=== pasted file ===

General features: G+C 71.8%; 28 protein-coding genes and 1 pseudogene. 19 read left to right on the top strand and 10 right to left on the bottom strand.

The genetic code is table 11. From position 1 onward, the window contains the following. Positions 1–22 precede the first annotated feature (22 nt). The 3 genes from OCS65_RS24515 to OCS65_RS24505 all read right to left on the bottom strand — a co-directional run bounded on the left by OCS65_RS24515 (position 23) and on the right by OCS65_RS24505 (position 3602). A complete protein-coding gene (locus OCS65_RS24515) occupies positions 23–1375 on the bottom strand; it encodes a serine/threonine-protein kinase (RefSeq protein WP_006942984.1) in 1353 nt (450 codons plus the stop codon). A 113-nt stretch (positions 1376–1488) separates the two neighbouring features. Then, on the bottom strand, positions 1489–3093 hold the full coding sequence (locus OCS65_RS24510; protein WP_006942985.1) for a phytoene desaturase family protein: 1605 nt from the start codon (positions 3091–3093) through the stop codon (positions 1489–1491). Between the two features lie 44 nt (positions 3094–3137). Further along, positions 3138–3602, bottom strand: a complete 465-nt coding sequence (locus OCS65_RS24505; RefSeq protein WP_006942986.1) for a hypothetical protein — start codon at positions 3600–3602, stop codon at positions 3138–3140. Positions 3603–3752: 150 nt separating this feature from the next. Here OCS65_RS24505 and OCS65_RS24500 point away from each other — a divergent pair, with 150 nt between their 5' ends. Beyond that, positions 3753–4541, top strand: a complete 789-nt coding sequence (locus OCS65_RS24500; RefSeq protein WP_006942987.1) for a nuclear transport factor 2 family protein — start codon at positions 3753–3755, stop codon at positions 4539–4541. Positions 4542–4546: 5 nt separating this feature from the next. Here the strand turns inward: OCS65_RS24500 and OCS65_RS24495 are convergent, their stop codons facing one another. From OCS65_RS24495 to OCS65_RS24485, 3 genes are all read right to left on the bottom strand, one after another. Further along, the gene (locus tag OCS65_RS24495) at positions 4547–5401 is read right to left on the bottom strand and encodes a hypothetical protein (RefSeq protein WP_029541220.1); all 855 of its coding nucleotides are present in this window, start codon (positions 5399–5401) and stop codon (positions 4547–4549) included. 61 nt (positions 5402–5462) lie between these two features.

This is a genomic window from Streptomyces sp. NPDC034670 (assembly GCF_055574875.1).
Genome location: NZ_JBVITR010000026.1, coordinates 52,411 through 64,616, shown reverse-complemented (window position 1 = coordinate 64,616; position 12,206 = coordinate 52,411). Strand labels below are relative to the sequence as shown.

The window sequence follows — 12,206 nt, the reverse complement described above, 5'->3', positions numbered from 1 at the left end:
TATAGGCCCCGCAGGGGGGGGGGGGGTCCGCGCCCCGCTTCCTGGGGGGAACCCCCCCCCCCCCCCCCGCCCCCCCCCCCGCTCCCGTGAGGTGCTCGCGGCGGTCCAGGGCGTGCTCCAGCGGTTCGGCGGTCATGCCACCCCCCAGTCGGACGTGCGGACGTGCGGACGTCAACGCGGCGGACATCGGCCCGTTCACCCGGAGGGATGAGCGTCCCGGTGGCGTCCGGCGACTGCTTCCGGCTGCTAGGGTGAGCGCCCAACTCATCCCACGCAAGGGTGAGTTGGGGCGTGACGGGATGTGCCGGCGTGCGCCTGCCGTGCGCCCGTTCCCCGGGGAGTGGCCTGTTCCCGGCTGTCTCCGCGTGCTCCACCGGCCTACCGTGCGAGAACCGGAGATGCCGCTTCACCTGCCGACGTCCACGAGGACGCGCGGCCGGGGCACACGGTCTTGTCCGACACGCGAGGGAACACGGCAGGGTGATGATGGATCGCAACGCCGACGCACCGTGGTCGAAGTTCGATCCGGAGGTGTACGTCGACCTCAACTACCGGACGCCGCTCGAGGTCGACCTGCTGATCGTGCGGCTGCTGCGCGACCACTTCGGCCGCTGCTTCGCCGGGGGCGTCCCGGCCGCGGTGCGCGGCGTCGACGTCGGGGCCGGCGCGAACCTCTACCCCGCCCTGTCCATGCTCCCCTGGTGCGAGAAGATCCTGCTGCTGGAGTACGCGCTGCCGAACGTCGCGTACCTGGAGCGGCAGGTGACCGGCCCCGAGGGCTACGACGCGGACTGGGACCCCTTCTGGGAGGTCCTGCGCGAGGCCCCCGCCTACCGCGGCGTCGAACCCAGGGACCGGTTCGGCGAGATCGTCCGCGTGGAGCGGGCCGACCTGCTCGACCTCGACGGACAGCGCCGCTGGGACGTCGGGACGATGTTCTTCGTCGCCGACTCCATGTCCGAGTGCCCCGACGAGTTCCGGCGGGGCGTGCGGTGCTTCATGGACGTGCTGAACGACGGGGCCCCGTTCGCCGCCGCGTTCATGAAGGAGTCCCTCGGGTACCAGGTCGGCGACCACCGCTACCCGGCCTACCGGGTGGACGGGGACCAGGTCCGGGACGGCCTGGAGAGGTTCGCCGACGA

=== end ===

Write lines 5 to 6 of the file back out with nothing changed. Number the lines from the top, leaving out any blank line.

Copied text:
The window sequence follows — 12,206 nt, the reverse complement described above, 5'->3', positions numbered from 1 at the left end:
TATAGGCCCCGCAGGGGGGGGGGGGGTCCGCGCCCCGCTTCCTGGGGGGAACCCCCCCCCCCCCCCCCGCCCCCCCCCCCGCTCCCGTGAGGTGCTCGCGGCGGTCCAGGGCGTGCTCCAGCGGTTCGGCGGTCATGCCACCCCCCAGTCGGACGTGCGGACGTGCGGACGTCAACGCGGCGGACATCGGCCCGTTCACCCGGAGGGATGAGCGTCCCGGTGGCGTCCGGCGACTGCTTCCGGCTGCTAGGGTGAGCGCCCAACTCATCCCACGCAAGGGTGAGTTGGGGCGTGACGGGATGTGCCGGCGTGCGCCTGCCGTGCGCCCGTTCCCCGGGGAGTGGCCTGTTCCCGGCTGTCTCCGCGTGCTCCACCGGCCTACCGTGCGAGAACCGGAGATGCCGCTTCACCTGCCGACGTCCACGAGGACGCGCGGCCGGGGCACACGGTCTTGTCCGACACGCGAGGGAACACGGCAGGGTGATGATGGATCGCAACGCCGACGCACCGTGGTCGAAGTTCGATCCGGAGGTGTACGTCGACCTCAACTACCGGACGCCGCTCGAGGTCGACCTGCTGATCGTGCGGCTGCTGCGCGACCACTTCGGCCGCTGCTTCGCCGGGGGCGTCCCGGCCGCGGTGCGCGGCGTCGACGTCGGGGCCGGCGCGAACCTCTACCCCGCCCTGTCCATGCTCCCCTGGTGCGAGAAGATCCTGCTGCTGGAGTACGCGCTGCCGAACGTCGCGTACCTGGAGCGGCAGGTGACCGGCCCCGAGGGCTACGACGCGGACTGGGACCCCTTCTGGGAGGTCCTGCGCGAGGCCCCCGCCTACCGCGGCGTCGAACCCAGGGACCGGTTCGGCGAGATCGTCCGCGTGGAGCGGGCCGACCTGCTCGACCTCGACGGACAGCGCCGCTGGGACGTCGGGACGATGTTCTTCGTCGCCGACTCCATGTCCGAGTGCCCCGACGAGTTCCGGCGGGGCGTGCGGTGCTTCATGGACGTGCTGAACGACGGGGCCCCGTTCGCCGCCGCGTTCATGAAGGAGTCCCTCGGGTACCAGGTCGGCGACCACCGCTACCCGGCCTACCGGGTGGACGGGGACCAGGTCCGGGACGGCCTGGAGAGGTTCGCCGACGA